Corker of a day at saleyard
Justin and Kylie Corker are still pinching themselves after rewriting Katanning Regional Saleyards’ record books.
The husband-and-wife team fetched an all-time lamb high at the Katanning centre on Wednesday last week, securing $260 a head for their pen of 38 White Suffolk-Merino crossbred lambs.
The Corkers, who farm at Kulikup near Boyup Brook, made the 90km trip to Katanning feeling bullish about their offering, with Mr Corker aiming to break his goal of exceeding $200 a head.
However, Mr Corker admitted he was still in shock after topping his previous best of $180 a head, which he achieved a week earlier, and reaching the $260 mark.
“It was a pretty big surprise,” he said.
“We jumped from $180 to $260 in the space of a week — it still hasn’t really sunk in.
“When Kylie and I first got married 28 years ago, our lambs would get about $22 a head and we thought that was great.”
Despite the pre-sale confidence, Mrs Corker was anxious ahead of last week’s auction.
Primaries WA livestock selling agent Geoff Daw facilitated the sale of the pen, with lambs born across July and August last year and weighing about 26kg each.
Mrs Corker was upbeat the lambs would attract a solid price, but opted not to watch the auction and instead stay in the ute.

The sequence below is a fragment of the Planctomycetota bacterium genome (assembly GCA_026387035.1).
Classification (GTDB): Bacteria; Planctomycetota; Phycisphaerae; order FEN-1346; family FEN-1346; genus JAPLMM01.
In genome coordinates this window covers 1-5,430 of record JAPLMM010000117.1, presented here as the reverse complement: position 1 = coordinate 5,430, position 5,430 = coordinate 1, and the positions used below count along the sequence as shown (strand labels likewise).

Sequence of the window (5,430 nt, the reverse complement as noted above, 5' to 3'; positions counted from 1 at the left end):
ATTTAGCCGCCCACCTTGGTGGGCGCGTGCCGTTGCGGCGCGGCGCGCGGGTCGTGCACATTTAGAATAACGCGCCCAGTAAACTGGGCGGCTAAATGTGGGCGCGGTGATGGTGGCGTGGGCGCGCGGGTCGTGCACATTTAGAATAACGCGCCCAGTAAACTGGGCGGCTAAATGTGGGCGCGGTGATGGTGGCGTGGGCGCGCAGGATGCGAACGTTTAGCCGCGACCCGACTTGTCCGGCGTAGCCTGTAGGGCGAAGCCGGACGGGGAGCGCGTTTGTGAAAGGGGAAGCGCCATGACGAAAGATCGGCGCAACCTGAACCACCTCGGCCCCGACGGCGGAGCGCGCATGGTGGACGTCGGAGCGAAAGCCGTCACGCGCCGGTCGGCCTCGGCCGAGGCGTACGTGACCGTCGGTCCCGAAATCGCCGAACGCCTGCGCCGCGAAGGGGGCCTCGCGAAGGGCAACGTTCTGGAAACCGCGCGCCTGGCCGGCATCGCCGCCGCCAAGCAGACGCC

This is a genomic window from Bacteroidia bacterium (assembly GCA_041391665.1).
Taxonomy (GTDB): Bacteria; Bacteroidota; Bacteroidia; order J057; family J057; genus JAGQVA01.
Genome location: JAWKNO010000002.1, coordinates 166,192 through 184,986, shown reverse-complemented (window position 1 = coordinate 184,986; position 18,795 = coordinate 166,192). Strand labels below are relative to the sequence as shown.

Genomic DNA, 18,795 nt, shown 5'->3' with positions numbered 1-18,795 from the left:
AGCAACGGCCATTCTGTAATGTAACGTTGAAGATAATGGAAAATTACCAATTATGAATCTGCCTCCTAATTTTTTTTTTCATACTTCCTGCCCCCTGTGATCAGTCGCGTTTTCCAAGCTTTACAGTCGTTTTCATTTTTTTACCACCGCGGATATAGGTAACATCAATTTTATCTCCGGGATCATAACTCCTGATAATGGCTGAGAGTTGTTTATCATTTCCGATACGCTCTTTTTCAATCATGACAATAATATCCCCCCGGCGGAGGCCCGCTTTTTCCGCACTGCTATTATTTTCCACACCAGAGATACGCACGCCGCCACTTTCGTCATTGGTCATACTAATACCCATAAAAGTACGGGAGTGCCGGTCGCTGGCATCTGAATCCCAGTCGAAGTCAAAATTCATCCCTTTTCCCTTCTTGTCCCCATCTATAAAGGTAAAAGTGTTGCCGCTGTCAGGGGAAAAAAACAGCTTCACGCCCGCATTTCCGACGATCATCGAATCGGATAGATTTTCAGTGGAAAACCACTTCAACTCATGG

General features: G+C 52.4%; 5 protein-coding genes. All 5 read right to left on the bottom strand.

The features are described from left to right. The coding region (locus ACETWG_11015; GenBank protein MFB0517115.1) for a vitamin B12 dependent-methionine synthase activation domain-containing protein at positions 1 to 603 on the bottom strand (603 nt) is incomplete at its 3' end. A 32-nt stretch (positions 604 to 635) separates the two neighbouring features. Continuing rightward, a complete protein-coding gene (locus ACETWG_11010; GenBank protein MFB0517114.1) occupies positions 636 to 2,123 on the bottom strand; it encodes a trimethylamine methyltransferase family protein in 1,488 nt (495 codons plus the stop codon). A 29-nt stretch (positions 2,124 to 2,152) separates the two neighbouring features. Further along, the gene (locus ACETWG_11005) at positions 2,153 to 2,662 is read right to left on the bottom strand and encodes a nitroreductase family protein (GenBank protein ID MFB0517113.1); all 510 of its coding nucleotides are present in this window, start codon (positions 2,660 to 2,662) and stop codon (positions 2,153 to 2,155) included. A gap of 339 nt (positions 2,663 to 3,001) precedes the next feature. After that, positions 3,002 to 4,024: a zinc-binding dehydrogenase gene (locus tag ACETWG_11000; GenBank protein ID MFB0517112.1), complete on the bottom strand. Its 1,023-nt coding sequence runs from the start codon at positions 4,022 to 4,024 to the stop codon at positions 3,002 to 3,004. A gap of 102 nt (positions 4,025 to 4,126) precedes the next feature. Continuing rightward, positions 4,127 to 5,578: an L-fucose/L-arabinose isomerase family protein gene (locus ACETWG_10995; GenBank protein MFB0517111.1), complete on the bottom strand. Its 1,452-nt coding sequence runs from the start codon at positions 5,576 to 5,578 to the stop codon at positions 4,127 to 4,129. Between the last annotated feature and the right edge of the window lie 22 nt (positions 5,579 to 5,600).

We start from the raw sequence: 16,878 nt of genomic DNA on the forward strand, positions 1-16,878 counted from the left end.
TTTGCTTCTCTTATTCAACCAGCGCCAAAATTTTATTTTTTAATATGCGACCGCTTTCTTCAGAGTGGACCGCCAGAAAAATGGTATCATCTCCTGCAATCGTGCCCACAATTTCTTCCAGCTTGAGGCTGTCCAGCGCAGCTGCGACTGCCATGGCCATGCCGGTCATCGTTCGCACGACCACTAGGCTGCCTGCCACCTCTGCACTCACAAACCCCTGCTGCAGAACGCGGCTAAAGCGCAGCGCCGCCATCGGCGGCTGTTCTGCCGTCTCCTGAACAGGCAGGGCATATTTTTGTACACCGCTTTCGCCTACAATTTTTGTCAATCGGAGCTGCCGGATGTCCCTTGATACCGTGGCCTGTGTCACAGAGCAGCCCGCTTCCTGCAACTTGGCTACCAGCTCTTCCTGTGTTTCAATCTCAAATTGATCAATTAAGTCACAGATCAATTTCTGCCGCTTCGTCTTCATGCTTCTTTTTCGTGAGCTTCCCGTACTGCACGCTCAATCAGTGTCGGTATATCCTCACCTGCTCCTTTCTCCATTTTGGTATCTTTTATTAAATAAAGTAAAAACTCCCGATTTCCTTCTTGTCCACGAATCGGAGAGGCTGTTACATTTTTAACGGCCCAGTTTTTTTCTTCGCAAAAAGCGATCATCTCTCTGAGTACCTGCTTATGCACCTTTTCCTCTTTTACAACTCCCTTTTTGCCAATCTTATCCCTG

“I was too nervous,” she said.
“We knew we would get a pretty reasonable price.
“When Justin called me afterwards to say what we got, I couldn’t really believe it.”
The record sale generated a buzz across the Great Southern and prompted the Corkers’ neighbours to place a sign along Kulikup Road describing the duo as “bloody legends”.
It came amid increasing lamb demand, with interstate buyers flocking to WA in search of sheepmeat and driving prices up.
Mutton also reached $244 a head at last week’s Katanning sale, as processors increased spending to claim a share of reducing supplies.
Katanning saleyards manager Rod Bushell said the centre’s high lamb prices had proved fruitful to many Great Southern producers.
“It was a terrific result,” he said.
“The lamb average was up dramatically overall.
“In the short term, the price will be sustainable with the demand high and the numbers low.”
Katanning’s positive lamb sales follow more than 11,600 sheep and lambs penned at the Muchea Livestock Centre last week on Tuesday, with trade lambs selling up to $202 per head.
The increase brought WA closer to the Eastern States’ strong sales, averaging 820¢/kg cwt on the back of processor JBS Australia’s increased buying activity.
Heavy lambs sold to $243 a head, while prime heavy mutton sold to $210 per head.
Mr and Mrs Corker co-ordinate about 2000 Merino ewes across their 1000ha landholding, with about 300 crossbred lambs approaching auction at the saleyards.
Mr Corker said while he was doubtful the high prices were sustainable, he hoped the market would remain strong.
“If it can sit around the $180 to $210 mark, everyone would be pretty happy,” he said.
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